Higher clothes and food costs have contributed to a larger than expected increase in the rate of inflation.
The Consumer Prices Index (CPI) 12-month rate was 0.7 per cent in October 2020, up from 0.5 per cent in September, according to figures from the Office for National Statistics (ONS).
Clothing, food, furniture, furnishings and carpets made the largest upward contributions (with the contribution from these three groups totalling 0.16 percentage points) to the change in the CPIH 12-month inflation rate between September and October 2020.
These were partially offset by downward contributions of 0.06 and 0.04 percentage points, respectively, from the recreation and culture, and transport groups. The cost of energy and holidays also fell.
Analysts had expected the rate to remain flat at 0.5 per cent as the economy continues to be affected by lockdown restrictions due to coronavirus.
Jonathan Athow, ONS deputy statistician, said: “The rate of inflation increased slightly as clothing prices grew, returning to their normal seasonal pattern after the disruption this year. The cost of food also nudged up, while second-hand cars and computer games also all saw price rises. These were partially offset by falls in the cost of energy and holidays.”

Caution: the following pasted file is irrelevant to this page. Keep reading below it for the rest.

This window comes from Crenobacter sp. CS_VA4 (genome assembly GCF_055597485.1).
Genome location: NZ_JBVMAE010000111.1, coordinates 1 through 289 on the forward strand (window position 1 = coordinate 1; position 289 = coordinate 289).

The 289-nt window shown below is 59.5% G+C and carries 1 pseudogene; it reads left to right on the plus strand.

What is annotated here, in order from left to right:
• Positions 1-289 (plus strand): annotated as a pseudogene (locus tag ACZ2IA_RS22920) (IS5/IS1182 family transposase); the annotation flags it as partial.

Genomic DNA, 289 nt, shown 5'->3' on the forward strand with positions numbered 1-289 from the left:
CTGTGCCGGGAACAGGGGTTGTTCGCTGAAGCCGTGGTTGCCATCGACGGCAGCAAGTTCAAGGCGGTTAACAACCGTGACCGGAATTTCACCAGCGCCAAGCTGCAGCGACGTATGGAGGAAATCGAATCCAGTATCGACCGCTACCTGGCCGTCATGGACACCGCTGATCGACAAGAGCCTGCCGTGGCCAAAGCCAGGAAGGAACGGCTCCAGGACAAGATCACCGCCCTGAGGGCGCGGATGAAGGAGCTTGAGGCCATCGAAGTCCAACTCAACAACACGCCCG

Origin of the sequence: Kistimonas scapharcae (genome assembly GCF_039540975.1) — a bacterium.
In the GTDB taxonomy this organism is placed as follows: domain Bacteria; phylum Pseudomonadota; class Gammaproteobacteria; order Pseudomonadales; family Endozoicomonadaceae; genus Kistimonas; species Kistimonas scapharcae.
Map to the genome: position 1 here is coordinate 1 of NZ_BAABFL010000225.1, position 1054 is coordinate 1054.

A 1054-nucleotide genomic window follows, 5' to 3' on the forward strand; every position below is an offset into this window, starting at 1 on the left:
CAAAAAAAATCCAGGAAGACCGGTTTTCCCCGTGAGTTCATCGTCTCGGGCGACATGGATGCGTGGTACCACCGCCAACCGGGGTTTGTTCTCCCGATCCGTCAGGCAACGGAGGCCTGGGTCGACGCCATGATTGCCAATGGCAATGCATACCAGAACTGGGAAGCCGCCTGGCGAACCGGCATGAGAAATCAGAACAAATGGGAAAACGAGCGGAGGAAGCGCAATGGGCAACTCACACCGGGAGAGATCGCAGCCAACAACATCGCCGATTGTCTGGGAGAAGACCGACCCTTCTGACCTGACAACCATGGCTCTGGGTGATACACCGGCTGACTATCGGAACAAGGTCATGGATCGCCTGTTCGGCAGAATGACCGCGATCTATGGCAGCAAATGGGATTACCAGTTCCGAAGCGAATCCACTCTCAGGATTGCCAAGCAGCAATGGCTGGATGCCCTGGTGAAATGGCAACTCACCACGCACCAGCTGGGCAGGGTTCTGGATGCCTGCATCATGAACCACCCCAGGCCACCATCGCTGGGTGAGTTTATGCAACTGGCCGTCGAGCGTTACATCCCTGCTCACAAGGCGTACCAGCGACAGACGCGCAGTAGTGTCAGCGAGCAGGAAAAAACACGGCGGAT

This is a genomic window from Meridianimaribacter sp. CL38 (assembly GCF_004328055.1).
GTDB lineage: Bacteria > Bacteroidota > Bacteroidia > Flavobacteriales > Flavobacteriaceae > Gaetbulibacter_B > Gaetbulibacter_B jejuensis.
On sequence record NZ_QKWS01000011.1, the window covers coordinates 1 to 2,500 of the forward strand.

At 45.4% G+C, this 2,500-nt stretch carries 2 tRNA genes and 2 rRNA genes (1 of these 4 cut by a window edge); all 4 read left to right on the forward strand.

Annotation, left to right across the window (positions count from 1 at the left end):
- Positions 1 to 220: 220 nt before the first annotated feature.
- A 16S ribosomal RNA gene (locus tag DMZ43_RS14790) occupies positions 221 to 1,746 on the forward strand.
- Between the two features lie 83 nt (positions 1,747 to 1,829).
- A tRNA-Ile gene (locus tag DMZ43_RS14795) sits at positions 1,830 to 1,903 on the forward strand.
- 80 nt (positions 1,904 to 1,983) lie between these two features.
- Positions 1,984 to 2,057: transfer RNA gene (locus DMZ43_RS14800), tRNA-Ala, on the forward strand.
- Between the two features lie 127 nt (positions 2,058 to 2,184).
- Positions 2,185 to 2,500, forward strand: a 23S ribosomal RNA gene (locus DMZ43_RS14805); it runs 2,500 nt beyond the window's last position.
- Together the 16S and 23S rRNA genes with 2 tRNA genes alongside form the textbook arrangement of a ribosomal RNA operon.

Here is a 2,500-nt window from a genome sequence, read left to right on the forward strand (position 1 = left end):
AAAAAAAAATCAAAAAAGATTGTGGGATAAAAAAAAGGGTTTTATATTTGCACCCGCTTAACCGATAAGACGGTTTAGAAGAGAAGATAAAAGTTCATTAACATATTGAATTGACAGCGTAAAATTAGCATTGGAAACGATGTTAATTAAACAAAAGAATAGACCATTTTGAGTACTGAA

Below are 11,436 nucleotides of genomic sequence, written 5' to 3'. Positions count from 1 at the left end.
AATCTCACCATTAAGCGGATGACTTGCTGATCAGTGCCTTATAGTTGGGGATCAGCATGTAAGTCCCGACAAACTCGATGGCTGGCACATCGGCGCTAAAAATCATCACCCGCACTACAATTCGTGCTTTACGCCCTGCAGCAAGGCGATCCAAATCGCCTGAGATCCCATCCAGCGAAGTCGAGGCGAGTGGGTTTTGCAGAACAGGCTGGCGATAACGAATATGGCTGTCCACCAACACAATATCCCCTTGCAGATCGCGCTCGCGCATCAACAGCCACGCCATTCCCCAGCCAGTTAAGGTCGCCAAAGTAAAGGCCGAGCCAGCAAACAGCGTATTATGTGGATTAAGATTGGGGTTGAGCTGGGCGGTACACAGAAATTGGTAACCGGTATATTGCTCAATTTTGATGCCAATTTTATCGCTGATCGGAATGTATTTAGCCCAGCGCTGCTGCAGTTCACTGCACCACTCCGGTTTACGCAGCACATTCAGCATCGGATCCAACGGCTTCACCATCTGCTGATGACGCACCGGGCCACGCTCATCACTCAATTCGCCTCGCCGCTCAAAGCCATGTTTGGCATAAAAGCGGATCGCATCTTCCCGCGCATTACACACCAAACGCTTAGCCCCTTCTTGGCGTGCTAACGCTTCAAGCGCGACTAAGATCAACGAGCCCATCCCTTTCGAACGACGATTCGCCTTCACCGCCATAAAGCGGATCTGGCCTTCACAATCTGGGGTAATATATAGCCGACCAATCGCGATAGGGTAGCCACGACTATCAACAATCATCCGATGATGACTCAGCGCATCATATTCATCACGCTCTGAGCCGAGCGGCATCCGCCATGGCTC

Rachel Winter, associate investment director at Killik & Co, said: “The tiered restrictions in October led to a fall in consumer spending. Although inflation has managed to rise, it remains at a very low level. As we make our way through this second lockdown, we wait to see if we’ll have limitations on the public lifted or are told to revert back to region-specific restrictions.
“Either way, we’ll continue to see the impact on inflation figures of people being told to stay at home throughout November, advised not to travel and non-essential shops shut down once again.”
The surprise jump in inflation will also have a big impact on savers suffering from record low interest rates, especially for those with substantial amounts in cash savings.
Adrian Lowcock, head of personal investing at Willis Owen, said: “The outlook is also tough, and people should be prepared for a potential rise in inflation over the medium and long-term as fiscal stimulus replaces lockdowns.
“With banks, and even NS&I products, effectively paying zero on any cash savings products now, what we can’t get away from is the fact that inflation will be eroding the value of savers’ wealth if they leave it in cash.”